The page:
We were so excited to watch the film. We had already spent a bit of time discussing and reading about masculinity and social inequalities in our Sociology of Gender class at Hamline University. When we learned that we'd be one of the first groups of students in the country to view The Representation Project's highly anticipated new documentary The Mask You Live In, we felt privileged. Our Sociology of Gender class, taught by Professor Valerie Chepp, partnered with Professor Ryan LeCount's Introduction to Sociology class for a joint screening of the film (and free pizza!). We were given a few prescreening clicker questions about gender issues, norms around masculinity, and what we thought about gender inequality. Interestingly, one of the results of the anonymous clicker questions showed that, when asked, "When you hear a reference to ‘gender issues,’ which group(s) come immediately to mind?," the vast majority of us thought about “girls and boys,” “men and women,” or “girls and women”; only roughly 10% of us thought of "boys and men."
The day following the screening, our two classes met again to discuss the film’s content and our reactions to the film. We alternated between small and large group discussions. The large group discussion encouraged more students to engage in the conversation, whereas the small group discussions were a bit more difficult to have given the challenging and sometimes sensitive nature of the topic. Overall, it was a great experience. The film was awesome and it was nice to step out of our routine classroom setting to discuss the complex issues surrounding masculinity.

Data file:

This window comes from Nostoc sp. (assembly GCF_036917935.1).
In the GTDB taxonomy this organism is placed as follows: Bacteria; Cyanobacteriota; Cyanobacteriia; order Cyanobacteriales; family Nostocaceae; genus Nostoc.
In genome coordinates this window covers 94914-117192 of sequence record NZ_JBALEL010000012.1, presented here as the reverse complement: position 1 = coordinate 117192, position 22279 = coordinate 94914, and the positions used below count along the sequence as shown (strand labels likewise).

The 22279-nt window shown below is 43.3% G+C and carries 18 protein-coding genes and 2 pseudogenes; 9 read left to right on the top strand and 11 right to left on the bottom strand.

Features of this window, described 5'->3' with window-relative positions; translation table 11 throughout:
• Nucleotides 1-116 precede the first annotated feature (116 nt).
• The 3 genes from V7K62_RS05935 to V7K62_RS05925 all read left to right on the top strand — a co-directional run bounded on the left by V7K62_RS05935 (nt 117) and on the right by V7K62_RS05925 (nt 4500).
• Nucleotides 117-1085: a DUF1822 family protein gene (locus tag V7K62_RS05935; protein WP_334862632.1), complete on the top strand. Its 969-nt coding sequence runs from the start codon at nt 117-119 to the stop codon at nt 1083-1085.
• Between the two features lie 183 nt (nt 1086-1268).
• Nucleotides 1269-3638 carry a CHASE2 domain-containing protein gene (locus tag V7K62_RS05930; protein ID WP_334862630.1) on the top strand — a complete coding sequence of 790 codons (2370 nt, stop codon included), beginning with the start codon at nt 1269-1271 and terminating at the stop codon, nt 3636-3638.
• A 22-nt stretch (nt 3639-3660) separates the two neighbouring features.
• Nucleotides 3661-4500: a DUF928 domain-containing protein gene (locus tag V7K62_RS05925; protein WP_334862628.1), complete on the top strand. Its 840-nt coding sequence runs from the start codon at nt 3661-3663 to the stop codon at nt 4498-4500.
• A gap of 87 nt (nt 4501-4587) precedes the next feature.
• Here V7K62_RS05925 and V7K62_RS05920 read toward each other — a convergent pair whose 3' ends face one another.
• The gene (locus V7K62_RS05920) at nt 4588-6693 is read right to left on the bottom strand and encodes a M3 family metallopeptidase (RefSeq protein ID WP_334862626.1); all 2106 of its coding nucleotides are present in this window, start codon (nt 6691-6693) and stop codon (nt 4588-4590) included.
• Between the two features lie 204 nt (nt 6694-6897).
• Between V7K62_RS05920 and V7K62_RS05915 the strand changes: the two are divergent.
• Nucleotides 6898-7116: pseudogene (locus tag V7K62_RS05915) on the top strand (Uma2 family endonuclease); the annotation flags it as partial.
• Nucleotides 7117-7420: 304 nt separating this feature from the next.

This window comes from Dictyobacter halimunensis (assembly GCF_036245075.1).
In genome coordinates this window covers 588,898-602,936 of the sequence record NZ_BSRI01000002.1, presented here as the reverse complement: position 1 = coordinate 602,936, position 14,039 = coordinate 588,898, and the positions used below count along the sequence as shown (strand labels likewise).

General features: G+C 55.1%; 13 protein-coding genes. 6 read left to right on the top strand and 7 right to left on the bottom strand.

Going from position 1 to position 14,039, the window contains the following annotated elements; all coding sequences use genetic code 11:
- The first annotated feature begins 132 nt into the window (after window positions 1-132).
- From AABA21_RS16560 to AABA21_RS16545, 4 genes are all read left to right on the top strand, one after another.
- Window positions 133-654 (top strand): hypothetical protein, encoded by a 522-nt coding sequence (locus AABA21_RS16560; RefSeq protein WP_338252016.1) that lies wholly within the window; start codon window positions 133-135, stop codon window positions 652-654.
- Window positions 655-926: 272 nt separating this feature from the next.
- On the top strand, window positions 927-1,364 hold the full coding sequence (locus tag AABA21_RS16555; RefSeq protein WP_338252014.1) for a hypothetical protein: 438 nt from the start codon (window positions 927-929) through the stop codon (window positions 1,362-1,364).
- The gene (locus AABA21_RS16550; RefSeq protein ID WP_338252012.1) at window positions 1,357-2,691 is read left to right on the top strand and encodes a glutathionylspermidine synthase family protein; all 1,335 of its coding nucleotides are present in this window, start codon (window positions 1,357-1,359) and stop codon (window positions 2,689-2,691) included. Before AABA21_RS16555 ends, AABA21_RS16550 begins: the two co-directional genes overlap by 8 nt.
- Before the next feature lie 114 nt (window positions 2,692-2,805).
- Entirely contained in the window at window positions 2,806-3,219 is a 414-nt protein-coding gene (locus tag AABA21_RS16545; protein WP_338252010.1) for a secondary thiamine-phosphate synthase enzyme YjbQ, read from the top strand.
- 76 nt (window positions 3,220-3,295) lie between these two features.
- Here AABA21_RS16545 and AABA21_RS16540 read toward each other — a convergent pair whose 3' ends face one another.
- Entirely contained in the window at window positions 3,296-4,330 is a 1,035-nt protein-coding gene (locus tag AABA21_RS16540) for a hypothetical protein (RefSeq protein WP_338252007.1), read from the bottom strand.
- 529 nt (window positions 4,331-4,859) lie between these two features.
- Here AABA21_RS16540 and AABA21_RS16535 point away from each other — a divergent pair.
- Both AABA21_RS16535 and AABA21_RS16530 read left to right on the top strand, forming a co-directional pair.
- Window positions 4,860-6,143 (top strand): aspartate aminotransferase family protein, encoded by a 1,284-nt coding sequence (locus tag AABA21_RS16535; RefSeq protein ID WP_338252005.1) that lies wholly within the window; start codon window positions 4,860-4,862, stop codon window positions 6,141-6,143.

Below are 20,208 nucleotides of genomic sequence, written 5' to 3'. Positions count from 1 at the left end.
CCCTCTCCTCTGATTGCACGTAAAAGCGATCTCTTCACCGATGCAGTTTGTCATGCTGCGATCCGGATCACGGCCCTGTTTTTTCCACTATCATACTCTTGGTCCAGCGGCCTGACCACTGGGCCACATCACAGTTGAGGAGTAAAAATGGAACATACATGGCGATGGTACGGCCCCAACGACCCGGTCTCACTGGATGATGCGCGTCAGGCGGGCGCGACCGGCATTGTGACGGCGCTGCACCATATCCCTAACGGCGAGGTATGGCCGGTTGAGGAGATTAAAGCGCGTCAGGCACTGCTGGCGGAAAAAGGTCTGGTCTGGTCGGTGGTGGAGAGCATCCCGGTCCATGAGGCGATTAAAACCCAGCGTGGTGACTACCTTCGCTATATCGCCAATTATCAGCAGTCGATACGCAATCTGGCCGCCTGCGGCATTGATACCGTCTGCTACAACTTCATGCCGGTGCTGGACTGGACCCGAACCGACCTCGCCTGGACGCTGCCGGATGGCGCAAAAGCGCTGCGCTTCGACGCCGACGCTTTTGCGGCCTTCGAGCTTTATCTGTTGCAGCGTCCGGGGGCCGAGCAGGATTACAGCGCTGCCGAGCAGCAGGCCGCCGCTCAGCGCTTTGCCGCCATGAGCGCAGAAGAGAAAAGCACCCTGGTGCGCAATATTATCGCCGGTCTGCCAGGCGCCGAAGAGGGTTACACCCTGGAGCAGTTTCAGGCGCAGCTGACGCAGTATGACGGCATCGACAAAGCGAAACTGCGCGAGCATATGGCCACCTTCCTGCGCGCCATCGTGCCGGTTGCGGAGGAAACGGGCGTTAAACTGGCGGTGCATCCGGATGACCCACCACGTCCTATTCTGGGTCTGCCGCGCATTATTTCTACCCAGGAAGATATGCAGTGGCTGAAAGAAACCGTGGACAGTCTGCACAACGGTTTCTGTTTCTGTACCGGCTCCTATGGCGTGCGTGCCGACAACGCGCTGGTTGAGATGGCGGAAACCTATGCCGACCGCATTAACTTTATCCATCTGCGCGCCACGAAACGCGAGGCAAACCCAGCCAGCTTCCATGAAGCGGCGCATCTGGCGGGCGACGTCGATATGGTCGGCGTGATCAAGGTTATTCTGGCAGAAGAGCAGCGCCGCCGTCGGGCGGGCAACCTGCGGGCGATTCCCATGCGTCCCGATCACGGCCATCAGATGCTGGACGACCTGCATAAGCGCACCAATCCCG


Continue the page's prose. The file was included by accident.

The documentary is centered around the question: What does it mean to be a man in America? "Be a man," "grow some balls," "man up," "don’t be a pussy," "don’t cry," and "bros before hoes" are all sayings used to police masculinity for men and boys. The film provides a front row seat into the rarely discussed but highly prominent presumption that, in American culture, there is an "ideal" way to be a man. The film explores how damaging this ideal can be to our men. To combat this damaging ideal, the film introduced us to a number of men, coming from a wide range of backgrounds. Many men spoke about their experiences and revealed how ideas about masculinity shaped them. The film also provided the viewer with a number of statistics, some unsettling, and many surprising.